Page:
June 28, 2018
Innovation of the Month:
Safe Transportation for Every Pedestrian
With the help of the Safe Transportation for Every Pedestrian (STEP) deployment team, State and local agencies are learning about and implementing strategies to enhance safety at uncontrolled crossing locations, where about 72 percent of pedestrian fatalities occur.
The team is available to lead workshops, conduct action plan working meetings, facilitate peer exchanges, and make presentations at transportation conferences to help agencies implement the cost-effective STEP countermeasures.
The Maine Department of Transportation (MaineDOT) held eight “Crosswalk and Sidewalk Safety” workshops for local agency staff through the Maine Local Roads Center, the State’s Local Technical Assistance Program center. Workshop participants learned about MaineDOT’s updated engineering guidance on crosswalks and road diets to identify appropriate locations for STEP countermeasures. Participants were encouraged to deploy STEP countermeasures through a Federal-aid funded MaineDOT crosswalk program.
Another agency implementing strategies presented at STEP workshops is the Connecticut Department of Transportation, which is developing an asset inventory of all uncontrolled pedestrian crossings in the State. The effort includes improving the local road uncontrolled crossing location database. The updated asset inventory and database will help CDOT identify projects to upgrade visibility on locally owned roads with signs and pavement markings.
Watch a webinar on STEP for local agencies.
Contact Becky Crowe of the Federal Highway Administration Office of Safety or Peter Eun of the FHWA Resource Center for information and technical assistance, including workshops and peer exchanges on the STEP countermeasures.
FHWA Announces New Every Day Counts Innovations
FHWA will promote 10 technologies and practices in the fifth round of Every Day Counts (EDC-5), the State-based initiative to rapidly deploy proven but underused innovations to shorten project delivery and enhance the transportation system. In addition to continuing deployment of STEP countermeasures to improve pedestrian safety, EDC-5 will introduce innovations such as strategies to reduce rural roadway departures, project bundling to pare construction backlogs, and crowdsourcing techniques to advance transportation system operations.
Transportation leaders will gather at regional summits this fall to review the EDC-5 innovations and identify those that fit the needs of their programs. EDC-5 deployment teams will offer technical assistance, training, and resources to help transportation stakeholders adopt the innovations in 2019 and 2020. While plans to launch the EDC-5 innovations are underway, efforts to support deployment of the EDC-4 innovations will continue until the end of December.
Updated Geosynthetic Reinforced Soil-Integrated Bridge System Guide Available
FHWA published “Design and Construction Guidelines for Geosynthetic Reinforced Soil (GRS) Abutments and Integrated Bridge Systems (IBS),” a manual on the state of the art and recommended practices for designing and constructing GRS-IBS. A revision of an earlier guide, the manual reflects lessons learned from GRS-IBS projects constructed through EDC, which promoted the technology from 2011 to 2016. Revisions include additional details on the design, construction, quality assurance, inspection, maintenance, and repair of GRS-IBS, along with revised material specifications, site selection criteria, and hydraulic guidance. For information on GRS-IBS, contact Daniel Alzamora of the FHWA Resource Center.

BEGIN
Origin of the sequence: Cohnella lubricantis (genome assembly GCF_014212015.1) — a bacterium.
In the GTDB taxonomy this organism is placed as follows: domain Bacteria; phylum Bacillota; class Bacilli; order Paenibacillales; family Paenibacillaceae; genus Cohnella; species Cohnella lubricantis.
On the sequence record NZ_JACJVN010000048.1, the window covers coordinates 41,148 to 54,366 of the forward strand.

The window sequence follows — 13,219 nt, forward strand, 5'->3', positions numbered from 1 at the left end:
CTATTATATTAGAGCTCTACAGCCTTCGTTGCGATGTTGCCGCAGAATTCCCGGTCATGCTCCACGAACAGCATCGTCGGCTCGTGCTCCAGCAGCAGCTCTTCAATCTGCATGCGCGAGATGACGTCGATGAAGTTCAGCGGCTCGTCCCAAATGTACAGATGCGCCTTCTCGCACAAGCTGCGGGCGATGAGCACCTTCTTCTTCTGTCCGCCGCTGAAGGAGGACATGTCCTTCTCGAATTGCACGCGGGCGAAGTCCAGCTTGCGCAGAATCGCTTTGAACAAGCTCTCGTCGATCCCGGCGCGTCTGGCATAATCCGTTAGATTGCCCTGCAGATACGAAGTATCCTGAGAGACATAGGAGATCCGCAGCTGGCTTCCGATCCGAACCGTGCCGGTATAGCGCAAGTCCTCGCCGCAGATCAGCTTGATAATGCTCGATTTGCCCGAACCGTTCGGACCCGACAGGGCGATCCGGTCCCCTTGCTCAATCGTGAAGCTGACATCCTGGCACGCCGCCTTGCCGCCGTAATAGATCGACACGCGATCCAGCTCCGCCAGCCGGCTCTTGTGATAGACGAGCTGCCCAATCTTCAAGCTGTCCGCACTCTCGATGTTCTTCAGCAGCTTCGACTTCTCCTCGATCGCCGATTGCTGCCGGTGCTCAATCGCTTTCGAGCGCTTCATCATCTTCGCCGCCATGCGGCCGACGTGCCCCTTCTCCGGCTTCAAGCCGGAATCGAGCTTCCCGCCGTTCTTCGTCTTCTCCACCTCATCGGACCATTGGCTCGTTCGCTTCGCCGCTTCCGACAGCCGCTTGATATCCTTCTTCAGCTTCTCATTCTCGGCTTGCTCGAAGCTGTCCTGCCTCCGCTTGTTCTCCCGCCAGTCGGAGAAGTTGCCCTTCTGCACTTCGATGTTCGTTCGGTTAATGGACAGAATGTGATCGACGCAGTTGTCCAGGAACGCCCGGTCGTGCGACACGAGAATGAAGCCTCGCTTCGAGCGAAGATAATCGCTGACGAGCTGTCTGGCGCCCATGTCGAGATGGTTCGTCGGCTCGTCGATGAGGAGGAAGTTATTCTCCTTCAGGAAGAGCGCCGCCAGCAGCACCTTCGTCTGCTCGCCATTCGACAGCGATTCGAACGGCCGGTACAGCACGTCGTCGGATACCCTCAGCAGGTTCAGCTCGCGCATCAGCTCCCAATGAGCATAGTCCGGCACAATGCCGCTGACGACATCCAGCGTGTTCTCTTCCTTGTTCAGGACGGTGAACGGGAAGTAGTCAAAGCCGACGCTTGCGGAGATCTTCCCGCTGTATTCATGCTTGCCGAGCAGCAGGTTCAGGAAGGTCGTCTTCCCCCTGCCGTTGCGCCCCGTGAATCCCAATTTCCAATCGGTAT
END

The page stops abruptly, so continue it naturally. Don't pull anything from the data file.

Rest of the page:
EDC Innovations Deployed on Award-Winning Projects
EDC innovations are helping highway agencies build award-winning projects, including two recognized in the 2018 western regional America’s Transportation Awards competition:
- The Colorado Department of Transportation (CDOT) and the city of Golden partnered on the Linking Lookout project, an example of using community connections approaches to improve safety and connectivity. The project replaced a signalized intersection with an interchange at U.S. 6 and 19th Street. It also constructed Colorado’s first highway "lid" over U.S. 6 to separate pedestrian and bicycle traffic from vehicle traffic. The lid includes landscaping, trails, and park amenities to connect neighborhoods west of U.S. 6 with the city on the east side. The new lower alignment of U.S. 6 and low-speed design of 19th Street minimize traffic noise in nearby neighborhoods.
- The South Dakota Department of Transportation (SDDOT) used high-friction surface treatment (HFST) on a Black Hills-area project that showed how applying the technology can reduce roadway departure crashes when winter road conditions are a factor. SDDOT used HFST—pavement overlays that improve skid resistance—at 15 locations that were identified based on an overrepresentation of injury crashes related to winter weather. The 15 sites averaged a total of 21 winter road condition crashes, including seven injury and fatal crashes, per year in the 5 years before the project. In the first winter season after HFST was applied, one crash and zero injuries occurred.
EDC News will not be published next week. Look for the next issue on July 12.
Every Day Counts, a State-based program of the Federal Highway Administration’s Center for Accelerating Innovation, works with State, local, and private sector partners to encourage the adoption of proven technologies and innovations to shorten and enhance project delivery.